If there’s anything we’ve learned from the myriad of horrifying true crime stories that have kept us up all night, it’s that nothing ever ends well for anyone involved. But there are circumstances that become the miraculous exception; those people who belong to the 1% who manage to fortuitously escape their captors and live to tell the tale.
In her upcoming independent feature film, Untold: This Is My Story (2021), Asian-American Navy veteran turned entrepreneur and filmmaker, Gina M. Garcia, recounts the traumatic events that forever changed every aspect of her life when she was abducted by a notorious kidnapper and killer at the tender age of eight.
Escaped Danger by the Skin of Her Teeth
It was a typical day in the fall of 1981, an 8-year-old Gina along with her sister, decided to spend time at a shopping mall in Orlando, Florida. As Gina was casually browsing in a bookstore as she waited for her sister to finish a conversation with another person, a man grabbed this opportunity to approach her. This stranger introduced himself as part of the security team by flashing his badge and luring her into his car by convincing her that there was a great deal of books waiting for her. What was supposed to be a fun-filled day at the mall abruptly turned into every parent’s nightmare ― losing your child to a serial kidnapper.
Garcia vividly recalled being brutally attacked and raped by the man for hours in his car, but by some stroke of luck, she was able to escape her abductor by jumping out of a moving car and running as far away as possible. This child abductor was believed to be the same man who tortured and murdered Adam Walsh, the son of John Walsh who was the host of the long-running show America’s Most Wanted (1988).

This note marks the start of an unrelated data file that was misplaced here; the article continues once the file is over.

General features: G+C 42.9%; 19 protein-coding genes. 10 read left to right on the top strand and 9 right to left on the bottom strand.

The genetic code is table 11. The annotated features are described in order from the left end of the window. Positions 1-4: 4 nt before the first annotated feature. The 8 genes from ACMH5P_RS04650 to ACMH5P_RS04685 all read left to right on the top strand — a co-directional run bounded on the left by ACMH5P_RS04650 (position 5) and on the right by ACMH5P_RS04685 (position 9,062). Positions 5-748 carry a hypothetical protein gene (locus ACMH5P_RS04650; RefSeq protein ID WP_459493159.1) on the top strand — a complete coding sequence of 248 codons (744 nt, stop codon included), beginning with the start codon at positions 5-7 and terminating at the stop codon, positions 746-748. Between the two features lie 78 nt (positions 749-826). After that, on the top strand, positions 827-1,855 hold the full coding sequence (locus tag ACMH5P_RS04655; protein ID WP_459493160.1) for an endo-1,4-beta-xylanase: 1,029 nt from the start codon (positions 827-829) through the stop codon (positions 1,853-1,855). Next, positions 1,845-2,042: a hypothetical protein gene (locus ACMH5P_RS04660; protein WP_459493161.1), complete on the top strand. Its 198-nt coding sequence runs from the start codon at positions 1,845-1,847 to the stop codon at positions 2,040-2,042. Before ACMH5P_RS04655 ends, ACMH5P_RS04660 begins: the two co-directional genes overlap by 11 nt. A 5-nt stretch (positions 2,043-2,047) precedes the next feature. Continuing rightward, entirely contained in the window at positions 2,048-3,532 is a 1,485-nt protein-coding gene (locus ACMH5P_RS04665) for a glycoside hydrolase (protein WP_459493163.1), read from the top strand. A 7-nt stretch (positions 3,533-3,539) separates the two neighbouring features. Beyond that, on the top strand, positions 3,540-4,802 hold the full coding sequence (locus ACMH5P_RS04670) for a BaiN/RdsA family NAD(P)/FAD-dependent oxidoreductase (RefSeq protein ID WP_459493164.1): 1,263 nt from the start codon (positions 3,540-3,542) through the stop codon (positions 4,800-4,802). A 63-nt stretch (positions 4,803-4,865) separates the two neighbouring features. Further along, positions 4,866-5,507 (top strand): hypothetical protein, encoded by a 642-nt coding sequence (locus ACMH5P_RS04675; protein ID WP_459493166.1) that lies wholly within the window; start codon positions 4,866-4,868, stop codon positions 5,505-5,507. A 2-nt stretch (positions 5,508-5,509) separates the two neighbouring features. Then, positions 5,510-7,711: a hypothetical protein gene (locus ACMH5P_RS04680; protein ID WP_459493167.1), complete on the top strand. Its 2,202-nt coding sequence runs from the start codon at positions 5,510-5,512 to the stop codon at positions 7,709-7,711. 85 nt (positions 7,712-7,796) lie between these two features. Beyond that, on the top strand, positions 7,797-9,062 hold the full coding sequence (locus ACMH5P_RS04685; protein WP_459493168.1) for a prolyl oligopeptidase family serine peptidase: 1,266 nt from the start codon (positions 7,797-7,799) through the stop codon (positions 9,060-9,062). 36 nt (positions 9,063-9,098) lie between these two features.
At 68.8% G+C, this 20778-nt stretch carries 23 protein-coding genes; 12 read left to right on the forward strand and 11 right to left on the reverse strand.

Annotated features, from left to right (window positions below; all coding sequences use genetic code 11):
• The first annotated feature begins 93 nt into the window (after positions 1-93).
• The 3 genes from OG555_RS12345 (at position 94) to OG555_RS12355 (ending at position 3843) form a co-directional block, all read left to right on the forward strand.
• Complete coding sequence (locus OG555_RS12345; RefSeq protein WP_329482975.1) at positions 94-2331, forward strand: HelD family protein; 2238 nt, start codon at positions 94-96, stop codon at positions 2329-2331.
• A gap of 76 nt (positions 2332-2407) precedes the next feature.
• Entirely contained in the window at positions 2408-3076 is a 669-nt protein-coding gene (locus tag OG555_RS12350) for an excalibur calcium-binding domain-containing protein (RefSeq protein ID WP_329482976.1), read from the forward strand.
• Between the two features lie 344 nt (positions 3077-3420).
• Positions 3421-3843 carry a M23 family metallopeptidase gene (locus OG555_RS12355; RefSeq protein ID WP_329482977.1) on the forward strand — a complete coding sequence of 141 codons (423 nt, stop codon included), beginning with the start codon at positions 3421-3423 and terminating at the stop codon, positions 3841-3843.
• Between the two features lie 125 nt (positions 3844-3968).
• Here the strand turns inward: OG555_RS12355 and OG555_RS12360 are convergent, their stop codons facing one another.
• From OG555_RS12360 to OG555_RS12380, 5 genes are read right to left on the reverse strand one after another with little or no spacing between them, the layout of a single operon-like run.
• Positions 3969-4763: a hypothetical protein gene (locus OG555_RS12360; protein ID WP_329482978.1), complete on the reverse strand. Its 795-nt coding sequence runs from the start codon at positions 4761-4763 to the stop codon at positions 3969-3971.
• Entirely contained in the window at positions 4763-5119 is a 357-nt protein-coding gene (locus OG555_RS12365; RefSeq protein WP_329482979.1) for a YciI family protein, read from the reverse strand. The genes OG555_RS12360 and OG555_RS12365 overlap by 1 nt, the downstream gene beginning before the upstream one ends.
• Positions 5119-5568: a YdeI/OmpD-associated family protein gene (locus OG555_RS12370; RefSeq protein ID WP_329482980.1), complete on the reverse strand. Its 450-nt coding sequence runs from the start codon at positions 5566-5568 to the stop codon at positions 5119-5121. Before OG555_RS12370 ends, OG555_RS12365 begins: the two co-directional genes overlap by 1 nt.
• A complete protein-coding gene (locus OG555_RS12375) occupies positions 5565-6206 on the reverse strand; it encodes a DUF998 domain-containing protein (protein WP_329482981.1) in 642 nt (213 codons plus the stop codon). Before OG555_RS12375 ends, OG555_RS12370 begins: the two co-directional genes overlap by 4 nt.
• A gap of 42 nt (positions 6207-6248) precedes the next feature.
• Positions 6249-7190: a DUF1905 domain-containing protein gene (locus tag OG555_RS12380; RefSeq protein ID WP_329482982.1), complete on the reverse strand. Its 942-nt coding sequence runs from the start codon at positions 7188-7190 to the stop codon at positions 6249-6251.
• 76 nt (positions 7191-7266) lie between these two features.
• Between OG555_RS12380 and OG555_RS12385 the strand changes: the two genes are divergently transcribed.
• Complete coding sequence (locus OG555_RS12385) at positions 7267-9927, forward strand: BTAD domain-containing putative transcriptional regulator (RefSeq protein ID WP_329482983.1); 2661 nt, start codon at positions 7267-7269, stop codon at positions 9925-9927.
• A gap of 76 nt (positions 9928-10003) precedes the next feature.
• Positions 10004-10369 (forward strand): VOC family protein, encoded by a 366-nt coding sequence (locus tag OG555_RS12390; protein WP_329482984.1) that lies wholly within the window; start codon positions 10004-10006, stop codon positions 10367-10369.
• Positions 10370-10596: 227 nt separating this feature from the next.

This child abductor was believed to be the same man who tortured and murdered Adam Walsh
Based on the thousands of child abduction cases in recent years, statistics have shown that 99% percent of missing children are killed within the first 24 hours, and Garcia was fortunately part of the 1% who made it out alive. As this was an extremely traumatic event for a child to process, authorities thought it would be best to change the narrative and make her believe that the haunting circumstances she envisioned were nothing but a dream. While the intention was good, this turned out to be more psychologically damaging to Garcia down the line.
Decades later, after some break-ins and hate crimes perpetrated by her previous employees, the harrowing events that transpired in her childhood came rushing back, causing her to have troubling flashbacks and distress towards the people around her. The more things got harder and heavier to manage as the years went by, Garcia decided to go to therapy where she met other female veterans who were also suffering from Post-Traumatic Stress Disorder (PTSD).
From Survivor to Healer
The film movingly sheds light on the repercussions of sexual abuse and social issues that survivors go through as they process and heal from the traumatic events of their lives. While the man who abducted her was never brought to justice, she found solace in therapy as well as giving a voice to those who are silently suffering.
“One out of four girls and one out of seven boys will be sexually abused by the time they are 18; yet, only one in three will tell. This film will enlighten people about the dark secrets of childhood sexual abuse and how keeping the abuse a secret is destructive for the individual and the individual’s whole family.”
Garcia wanted to make a huge difference in the community through the power of storytelling, so she went to film school where she learned the tricks of the trade and met mentors who inspired her to tell her life story. One, in particular, was award-winning director Patty Jenkins, the brain behind the blockbuster Wonder Woman films who encouraged her to take a leap of faith and tell her own story of survival on the big screen as she personally believes it could spark meaningful conversations about healing.
Not to mention, her commitment to helping survivors motivated her to establish a charity called ‘The Untold Project’ which specifically focuses on helping survivors of sexual PTSD trauma cope and share their experiences in a safe, loving, and positive community. She also has a book in the works that will further convey her story in detail, which is anticipated to be released later this year.
Untold: This is My Story had its world premiere on September 6th at the Chinese Theatre in Hollywood as part of the Dances with Films festival line-up. You can learn more about the film and Garcia’s charity on their official website: http://www.untoldthefilm.com/
CULTURE (counter, pop, and otherwise) and the people who shape it.